China 'strongly dissatisfied' with US island remarks
China said it was "strongly dissatisfied" Sunday after US Secretary of State Hillary Clinton issued a veiled warning to Beijing not to challenge Tokyo's control of disputed islands at the centre of a bitter territorial row.
China is "strongly dissatisfied with and resolutely opposes" the remarks, Foreign Ministry spokesman Qin Gang said in a statement on the ministry's website.
The maritime dispute, which has simmered off and on for years, intensified last year when the Japanese government nationalised islands in the small chain it did not already own, triggering angry responses in China.
China has since increased maritime and air patrols near the East China Sea territory, and in further escalations in recent weeks both Beijing and Tokyo have scrambled fighter jets, though there have been no clashes.
"We urge the US side to treat the issue of the Diaoyu islands with a responsible attitude," Qin said, referring to the territory by its Chinese name. Japan calls the islands the Senkakus.
He also called for Washington to be "careful in words, cautious in actions" and to take "realistic actions to protect the peace and stability of the region and Chinese-US relations".
Qin's statement came after Clinton on Friday said the US opposed "any unilateral actions that would seek to undermine Japanese administration" of the islands.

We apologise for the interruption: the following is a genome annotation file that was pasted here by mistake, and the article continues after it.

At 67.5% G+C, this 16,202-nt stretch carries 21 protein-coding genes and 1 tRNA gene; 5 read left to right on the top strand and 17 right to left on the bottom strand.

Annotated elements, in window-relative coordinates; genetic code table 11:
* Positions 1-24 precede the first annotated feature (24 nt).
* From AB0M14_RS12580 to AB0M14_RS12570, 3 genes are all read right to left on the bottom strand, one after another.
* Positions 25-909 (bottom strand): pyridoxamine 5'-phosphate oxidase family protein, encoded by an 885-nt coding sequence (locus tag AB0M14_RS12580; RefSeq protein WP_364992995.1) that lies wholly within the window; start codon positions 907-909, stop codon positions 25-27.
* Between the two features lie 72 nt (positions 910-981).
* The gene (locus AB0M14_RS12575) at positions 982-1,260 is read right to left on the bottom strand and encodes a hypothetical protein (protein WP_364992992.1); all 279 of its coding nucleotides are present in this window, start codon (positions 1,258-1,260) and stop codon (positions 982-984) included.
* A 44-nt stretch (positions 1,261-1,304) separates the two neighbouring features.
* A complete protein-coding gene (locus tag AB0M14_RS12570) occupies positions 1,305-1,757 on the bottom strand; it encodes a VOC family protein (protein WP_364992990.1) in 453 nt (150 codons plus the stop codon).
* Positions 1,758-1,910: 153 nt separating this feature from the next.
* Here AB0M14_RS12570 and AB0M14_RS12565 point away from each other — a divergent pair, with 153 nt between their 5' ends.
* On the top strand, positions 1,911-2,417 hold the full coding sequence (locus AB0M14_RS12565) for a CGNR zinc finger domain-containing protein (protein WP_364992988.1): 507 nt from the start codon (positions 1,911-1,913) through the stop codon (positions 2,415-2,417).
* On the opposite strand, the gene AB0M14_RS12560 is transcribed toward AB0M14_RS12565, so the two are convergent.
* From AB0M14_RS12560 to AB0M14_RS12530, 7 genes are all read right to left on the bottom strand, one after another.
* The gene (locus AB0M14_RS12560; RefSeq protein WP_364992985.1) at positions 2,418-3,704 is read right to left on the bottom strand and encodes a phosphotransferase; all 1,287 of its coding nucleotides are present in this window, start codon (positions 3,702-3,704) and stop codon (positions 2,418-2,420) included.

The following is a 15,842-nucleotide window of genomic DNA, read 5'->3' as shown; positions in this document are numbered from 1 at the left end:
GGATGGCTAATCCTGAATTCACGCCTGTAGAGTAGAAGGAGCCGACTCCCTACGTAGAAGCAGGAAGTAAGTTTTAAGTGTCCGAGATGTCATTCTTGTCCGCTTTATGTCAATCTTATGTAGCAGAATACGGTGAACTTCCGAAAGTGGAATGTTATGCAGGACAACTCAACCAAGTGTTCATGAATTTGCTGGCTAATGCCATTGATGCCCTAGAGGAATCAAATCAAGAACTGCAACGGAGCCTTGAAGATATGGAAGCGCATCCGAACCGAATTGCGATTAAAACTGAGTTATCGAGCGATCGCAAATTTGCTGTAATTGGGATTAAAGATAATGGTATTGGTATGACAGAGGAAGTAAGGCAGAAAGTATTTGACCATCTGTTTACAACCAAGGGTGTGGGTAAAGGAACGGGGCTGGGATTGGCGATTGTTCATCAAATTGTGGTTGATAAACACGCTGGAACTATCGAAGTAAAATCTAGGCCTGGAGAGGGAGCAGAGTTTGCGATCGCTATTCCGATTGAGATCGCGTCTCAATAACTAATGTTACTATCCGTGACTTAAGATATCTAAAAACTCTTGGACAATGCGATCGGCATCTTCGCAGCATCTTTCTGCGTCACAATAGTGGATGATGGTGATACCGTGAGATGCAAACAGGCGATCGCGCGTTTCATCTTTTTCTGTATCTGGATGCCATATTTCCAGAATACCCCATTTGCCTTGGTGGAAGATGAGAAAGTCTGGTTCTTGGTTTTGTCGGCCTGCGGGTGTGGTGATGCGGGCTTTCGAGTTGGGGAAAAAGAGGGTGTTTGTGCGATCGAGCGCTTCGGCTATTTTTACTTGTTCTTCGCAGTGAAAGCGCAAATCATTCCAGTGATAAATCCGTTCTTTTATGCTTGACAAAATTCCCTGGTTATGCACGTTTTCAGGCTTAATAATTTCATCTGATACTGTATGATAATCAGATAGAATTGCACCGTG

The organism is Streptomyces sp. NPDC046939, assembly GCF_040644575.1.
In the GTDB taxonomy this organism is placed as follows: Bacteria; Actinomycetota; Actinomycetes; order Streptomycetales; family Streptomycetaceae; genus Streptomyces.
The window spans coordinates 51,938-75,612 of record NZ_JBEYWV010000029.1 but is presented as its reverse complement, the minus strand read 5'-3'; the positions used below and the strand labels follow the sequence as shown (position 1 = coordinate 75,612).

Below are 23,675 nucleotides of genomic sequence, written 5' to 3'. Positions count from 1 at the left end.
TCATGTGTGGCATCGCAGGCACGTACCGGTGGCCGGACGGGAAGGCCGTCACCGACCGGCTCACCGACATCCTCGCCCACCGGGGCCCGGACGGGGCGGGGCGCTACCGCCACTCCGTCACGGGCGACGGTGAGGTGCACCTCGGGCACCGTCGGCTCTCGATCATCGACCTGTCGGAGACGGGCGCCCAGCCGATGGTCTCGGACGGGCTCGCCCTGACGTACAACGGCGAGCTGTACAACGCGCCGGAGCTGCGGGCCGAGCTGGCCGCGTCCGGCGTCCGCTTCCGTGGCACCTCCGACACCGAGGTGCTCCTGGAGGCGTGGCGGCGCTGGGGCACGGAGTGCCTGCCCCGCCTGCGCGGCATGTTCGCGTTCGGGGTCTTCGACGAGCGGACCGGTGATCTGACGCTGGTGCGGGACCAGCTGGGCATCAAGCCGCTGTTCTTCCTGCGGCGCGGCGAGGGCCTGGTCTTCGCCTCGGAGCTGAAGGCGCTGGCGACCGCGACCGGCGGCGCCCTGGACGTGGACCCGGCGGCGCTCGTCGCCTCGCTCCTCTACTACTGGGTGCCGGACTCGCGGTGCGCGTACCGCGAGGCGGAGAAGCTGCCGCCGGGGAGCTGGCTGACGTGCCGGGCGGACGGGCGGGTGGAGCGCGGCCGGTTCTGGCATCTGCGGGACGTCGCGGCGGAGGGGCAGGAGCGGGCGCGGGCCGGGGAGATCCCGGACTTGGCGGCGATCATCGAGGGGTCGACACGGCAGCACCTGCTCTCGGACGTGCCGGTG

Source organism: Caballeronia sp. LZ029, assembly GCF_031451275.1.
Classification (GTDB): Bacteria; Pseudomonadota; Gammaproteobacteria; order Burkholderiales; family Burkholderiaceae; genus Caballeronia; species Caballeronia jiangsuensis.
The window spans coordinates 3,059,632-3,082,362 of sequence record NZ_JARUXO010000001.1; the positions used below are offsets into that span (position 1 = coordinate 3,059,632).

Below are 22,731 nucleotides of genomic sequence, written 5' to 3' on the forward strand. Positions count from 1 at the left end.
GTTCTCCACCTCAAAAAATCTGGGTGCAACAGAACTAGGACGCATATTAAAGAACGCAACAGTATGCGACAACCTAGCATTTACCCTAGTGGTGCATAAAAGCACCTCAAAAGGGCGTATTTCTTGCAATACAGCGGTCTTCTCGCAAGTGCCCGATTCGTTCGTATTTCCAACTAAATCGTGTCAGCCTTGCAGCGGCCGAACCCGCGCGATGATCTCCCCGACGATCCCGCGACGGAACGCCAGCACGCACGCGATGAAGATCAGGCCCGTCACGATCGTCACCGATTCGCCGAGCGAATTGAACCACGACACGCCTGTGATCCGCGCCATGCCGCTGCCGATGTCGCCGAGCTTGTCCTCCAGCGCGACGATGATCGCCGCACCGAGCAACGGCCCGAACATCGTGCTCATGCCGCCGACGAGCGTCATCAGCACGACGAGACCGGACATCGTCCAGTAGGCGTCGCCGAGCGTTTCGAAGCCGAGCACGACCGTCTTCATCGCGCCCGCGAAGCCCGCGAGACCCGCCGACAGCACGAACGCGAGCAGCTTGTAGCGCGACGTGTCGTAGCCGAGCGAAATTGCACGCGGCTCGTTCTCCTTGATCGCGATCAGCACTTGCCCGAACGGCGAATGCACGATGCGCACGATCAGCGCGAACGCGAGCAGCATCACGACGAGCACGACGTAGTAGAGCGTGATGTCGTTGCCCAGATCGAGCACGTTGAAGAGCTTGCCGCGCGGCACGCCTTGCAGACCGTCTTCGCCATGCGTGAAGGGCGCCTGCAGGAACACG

Clinton, speaking at a press conference with Japanese Foreign Minister Fumio Kishida in Washington, did not mention Beijing directly but said she wanted China and Japan to settle the issue peacefully.
"We do not want to see any action taken by anyone that could raise tensions or result in miscalculation that would undermine the peace, security and economic growth in this region," she said.
The US insists it is neutral on the ultimate sovereignty of the islands but also says they are under Japan's de facto administration.
China has persistently criticised the US position and Beijing's sending of maritime surveillance ships to the potentially gas-rich area is seen by experts as a way to contest the notion of Japanese control.
Complicating the issue is a security treaty that obliges the US -- which keeps military bases in Japan -- to aid the country in the event it is attacked.
Another factor that has raised tensions is the coming to power last month of hawkish Japanese Prime Minister Shinzo Abe, whose party won a landslide victory in elections.
Last week, state media said China will carry out a geographical survey of the islands and also reported that China's armed forces have been instructed to raise their fighting ability in 2013 with "the objective of being able to fight and win a battle".
China's official reaction to Clinton's comments came a day after state media harshly criticised them.
The official Xinhua news agency called it "unwise" for Washington "to throw support behind Japan in Tokyo's islands dispute with Beijing", adding: "This unbalanced position has betrayed its declared intention to stay neutral on the issue."